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Wot I Think: The Awesome Adventures of Captain Spirit

Superheroes don't swear

It’s Monday, and what better way to start the day than with a crunchy bowl of Honesty covered in ice cold, full fat Admissions of Failure: I have not played much Life Is Strange. I got about fifteen minutes into the first episode, the dialogue started to grate, and I zoned out. Controversial opinion maybe, but if you’re making a game about teenage girls, it can’t hurt to pay someone who is or has previously been an actual teenage girl to help write it for you.

Guess what though? I played through the whole of The Awesome Adventures of Captain Spirit, got a bit sad, and then I played it again, and now I’m well up for spending more time in the Life Is Strange universe. Which is great, because it means I don’t have to talk shit about a small child. Yay!

Captain Spirit stars Chris, a ten-year-old with a head full of art, basketball, and superheroes. After a brief introduction spent designing your own costume, Chris stands up from his desk, admires his room, and lets out a triumphant: “Hello Saturday morning! I can do anything I want today.” It’s infectious, and while the world outside Chris’s window is blanketed in snow, his private universe bursts with colour and memory. By the time you’ve finished looking at every book and playing with every toy, you’ll know enough about the way Chris sees the world to genuinely care about his journey.


Before you get that far, however, you’ll have to decide whether or not to ignore Chris's dad calling him for breakfast. You can make him wait while you explore the room some more, but he might get impatient if you delay too long. Captain Spirit is pleasantly reactive once you start to poke around a bit. I clocked in around two hours my first time, but I was eager to dive back in to see what else I’d missed.

This is a world shaped by Chris’s imagination, whether it’s fear of a water heater made manifest in a ghostly apparition, or the way he deals with his Dad’s depression. When you’re so young, the lethargy that accompanies adulthood seems cold, and adults themselves almost cruel in their inability to recognise the magic you see around every corner. Chris’s solution to this is boundless optimism, and it’s both inspiring and heartbreaking to watch him navigate a situation beyond his control.


Captain Spirit makes his armour from cardboard beer boxes while Chris’s dad drinks himself to sleep in front of the television. He’s playful with his son - kind, if distant. But fist-shaped holes in bedroom doors undercut melancholy with menace. It’s subtle, but was enough to scare me when it seemed Chris might drop a glass as he cleaned up the mess from breakfast. It’s not that I thought his dad would lose his temper — it’s that the game conveyed his unstable state so well that I couldn’t tell. Deep down, Chris knows he can defeat the evil snowmancer, or his arch-enemy mantroid, with ease. His dad, who can go from best friend to something Chris doesn’t understand in a heartbeat, isn’t so predictable.


He’ll still give Chris the warmest smile in the world when you bring him a microwaved pot of Mac n’ Cheese, though. The writing ebbs like this, between warmth and sadness. So much of this is down to Chris himself. After dad drops an accidental F-Bomb over a morning beer, Chris chides him, letting him know that “Superheroes don’t swear”. He’s not off the team just yet though, more “like a rebel”. It’s all part of the game, but I got the feeling that Dad was grateful for the brief moments he got to live in his son’s world, rather than face his own.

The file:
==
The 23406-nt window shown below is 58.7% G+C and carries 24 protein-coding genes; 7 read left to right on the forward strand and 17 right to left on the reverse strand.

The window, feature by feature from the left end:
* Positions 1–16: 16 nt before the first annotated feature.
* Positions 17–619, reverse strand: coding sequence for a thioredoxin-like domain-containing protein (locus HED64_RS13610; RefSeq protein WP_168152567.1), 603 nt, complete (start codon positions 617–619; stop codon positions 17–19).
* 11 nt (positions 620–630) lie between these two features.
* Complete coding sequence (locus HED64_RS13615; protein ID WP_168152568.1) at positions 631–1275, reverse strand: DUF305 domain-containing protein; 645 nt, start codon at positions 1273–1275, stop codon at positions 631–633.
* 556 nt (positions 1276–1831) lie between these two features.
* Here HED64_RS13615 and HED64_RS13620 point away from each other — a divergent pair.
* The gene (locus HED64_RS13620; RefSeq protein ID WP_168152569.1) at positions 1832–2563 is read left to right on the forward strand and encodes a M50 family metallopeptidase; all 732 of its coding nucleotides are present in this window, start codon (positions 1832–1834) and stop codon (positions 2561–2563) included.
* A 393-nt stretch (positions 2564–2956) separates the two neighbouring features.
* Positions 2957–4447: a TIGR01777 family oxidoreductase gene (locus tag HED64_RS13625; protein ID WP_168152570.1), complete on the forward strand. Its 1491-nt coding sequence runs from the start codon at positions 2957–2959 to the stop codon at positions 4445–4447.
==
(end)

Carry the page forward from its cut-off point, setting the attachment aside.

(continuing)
This hopefulness is Captain Spirit’s true superpower. In a threadbare backyard dotted with piles of junk, a gnarled tree becomes a monster. Just across the fence, pine trees glow with christmas lights while his dad’s promises to buy their own tree still ring hollow in his ears. Despite this, you’ll barely walk a few feet around Chris’s house without him finding some new story, adventure, or portal to another world. Make sure you dig deep, by the way, Captain Spirit’s best moments take a bit of exploring, but they’re well worth it.


That said, I don’t think Life Is Strange has completely overcome the writing problems that turned me off initially. The story has a habit of leaning heavily on Chris’s naïveté as an emotional core, and it’s not always convincing. Both Chris and Dad manage to have plenty of character traits, without ever feeling all that much like characters in themselves. However, it is just a teaser. There’s a tendency to applaud games just for being confident enough to set aside the spectacle and find elegy in the everyday, even if the result feels less honest or well-realised than other media. But Captain Spirit is at least brave enough to let its guard down, to find the silence between the notes, and to be ordinary, and that’s worth a lot.


It’s also hard to tell if the game would be quite as affecting without the Sufjan Stevens soundtrack, since you could score a Go Compare advert with Sufjan and I’d still end up bawling my eyes out. But when the alternative to a game like this is David Cage's Detroit: Beyond Human, a story like Captain Spirit's, that can lean into the tragedy of a broken family without turning it into cruel spectacle, feels important. The fact that Dontnod have made it free seems like they’re proud of what they’ve made, and want you to be as excited as they are about what’s to come. They absolutely should be, because there’s some beautiful, delicate moments here. It’s converted me, anyway, even if I’m sure Dontnod are going to reward my newfound interest with emotional devastation at some point in the future.

You can get The Awesome Adventures of Captain Spirit on Steam for free

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